They were getting no significant help from their government or from the international agencies gathered in the Radisson Blu air-conditioning to address global warming. Neither were family farmers in other parts of Africa. Instead, they were being pressured to abandon their native seeds in favor of commercial varieties or, worse still, genetically modified seeds; to give up the crop diversity that provides them diet diversity in favor of intensified mono-cultures of maize or other cereal crops; and to shortcut their patient soil-building practices, substituting expensive, fossil-fuel-based fertilizer for their own homemade compost. Family farmers in the developing world know they will never grow crops like farmers do in Iowa, and mostly they don’t want to. But that is the path that their governments and the Western donors and philanthropists who back them are insisting poor farmers follow.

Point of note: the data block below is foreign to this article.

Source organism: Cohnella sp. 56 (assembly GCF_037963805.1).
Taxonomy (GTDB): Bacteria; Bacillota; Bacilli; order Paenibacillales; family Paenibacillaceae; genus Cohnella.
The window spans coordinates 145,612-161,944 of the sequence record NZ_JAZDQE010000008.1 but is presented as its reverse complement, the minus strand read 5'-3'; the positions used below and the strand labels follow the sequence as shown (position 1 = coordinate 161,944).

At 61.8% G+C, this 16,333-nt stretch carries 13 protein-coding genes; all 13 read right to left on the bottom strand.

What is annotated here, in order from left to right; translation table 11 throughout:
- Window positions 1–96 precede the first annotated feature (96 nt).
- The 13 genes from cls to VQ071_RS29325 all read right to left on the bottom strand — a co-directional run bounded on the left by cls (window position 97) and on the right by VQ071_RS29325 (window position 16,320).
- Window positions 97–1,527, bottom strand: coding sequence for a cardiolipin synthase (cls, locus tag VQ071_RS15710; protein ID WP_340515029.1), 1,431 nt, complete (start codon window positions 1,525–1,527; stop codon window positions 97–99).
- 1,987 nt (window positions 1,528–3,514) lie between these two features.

Going from Marracuene’s farmers to the policy-maker conference in the Radisson Blu, I saw the kind of disconnect I’d seen repeatedly in the ten years since food prices spiked, food riots broke out in many developing countries, and African leaders decided they needed to grow more of their own food.

Most of the climate-smart initiatives being hailed at the conference as “win-win” solutions, I realized, had only one consistent winner: agribusiness, the conglomerates that dominate the production of seeds, fertilizers, and other farm inputs. There, as elsewhere in the various halls of power, farmer initiatives that grew more food while reducing dependence on multinational agribusiness were marginalized in favor of business-friendly programs that boosted corporations’ profits, increased corporate control of our food systems, and deepened farmers’ dependence while undermining the very resource base on which they—and the hungry world—depend for food.